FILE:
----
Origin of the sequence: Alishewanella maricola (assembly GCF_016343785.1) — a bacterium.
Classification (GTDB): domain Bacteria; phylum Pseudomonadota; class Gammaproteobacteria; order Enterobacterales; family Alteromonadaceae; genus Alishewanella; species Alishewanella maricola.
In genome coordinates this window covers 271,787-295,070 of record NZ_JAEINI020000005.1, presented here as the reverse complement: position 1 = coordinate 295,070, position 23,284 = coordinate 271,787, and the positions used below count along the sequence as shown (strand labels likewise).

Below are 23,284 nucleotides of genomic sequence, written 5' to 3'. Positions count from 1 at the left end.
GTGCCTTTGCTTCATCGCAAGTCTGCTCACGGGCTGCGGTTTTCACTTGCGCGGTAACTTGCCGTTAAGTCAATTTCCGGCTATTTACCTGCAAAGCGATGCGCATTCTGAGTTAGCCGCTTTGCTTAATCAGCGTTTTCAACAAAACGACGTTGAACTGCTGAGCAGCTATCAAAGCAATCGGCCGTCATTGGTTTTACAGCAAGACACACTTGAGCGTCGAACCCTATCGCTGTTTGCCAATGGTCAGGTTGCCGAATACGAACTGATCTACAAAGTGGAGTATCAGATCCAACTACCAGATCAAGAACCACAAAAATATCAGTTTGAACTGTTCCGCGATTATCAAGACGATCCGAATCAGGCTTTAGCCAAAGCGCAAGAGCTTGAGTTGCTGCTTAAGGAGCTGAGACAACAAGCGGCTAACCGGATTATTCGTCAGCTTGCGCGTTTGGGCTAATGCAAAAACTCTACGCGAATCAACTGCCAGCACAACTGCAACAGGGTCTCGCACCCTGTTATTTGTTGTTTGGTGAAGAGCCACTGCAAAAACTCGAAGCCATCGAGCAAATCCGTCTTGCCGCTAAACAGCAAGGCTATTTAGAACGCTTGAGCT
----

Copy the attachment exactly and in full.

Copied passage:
Origin of the sequence: Alishewanella maricola (assembly GCF_016343785.1) — a bacterium.
Classification (GTDB): domain Bacteria; phylum Pseudomonadota; class Gammaproteobacteria; order Enterobacterales; family Alteromonadaceae; genus Alishewanella; species Alishewanella maricola.
In genome coordinates this window covers 271,787-295,070 of record NZ_JAEINI020000005.1, presented here as the reverse complement: position 1 = coordinate 295,070, position 23,284 = coordinate 271,787, and the positions used below count along the sequence as shown (strand labels likewise).

Below are 23,284 nucleotides of genomic sequence, written 5' to 3'. Positions count from 1 at the left end.
GTGCCTTTGCTTCATCGCAAGTCTGCTCACGGGCTGCGGTTTTCACTTGCGCGGTAACTTGCCGTTAAGTCAATTTCCGGCTATTTACCTGCAAAGCGATGCGCATTCTGAGTTAGCCGCTTTGCTTAATCAGCGTTTTCAACAAAACGACGTTGAACTGCTGAGCAGCTATCAAAGCAATCGGCCGTCATTGGTTTTACAGCAAGACACACTTGAGCGTCGAACCCTATCGCTGTTTGCCAATGGTCAGGTTGCCGAATACGAACTGATCTACAAAGTGGAGTATCAGATCCAACTACCAGATCAAGAACCACAAAAATATCAGTTTGAACTGTTCCGCGATTATCAAGACGATCCGAATCAGGCTTTAGCCAAAGCGCAAGAGCTTGAGTTGCTGCTTAAGGAGCTGAGACAACAAGCGGCTAACCGGATTATTCGTCAGCTTGCGCGTTTGGGCTAATGCAAAAACTCTACGCGAATCAACTGCCAGCACAACTGCAACAGGGTCTCGCACCCTGTTATTTGTTGTTTGGTGAAGAGCCACTGCAAAAACTCGAAGCCATCGAGCAAATCCGTCTTGCCGCTAAACAGCAAGGCTATTTAGAACGCTTGAGCT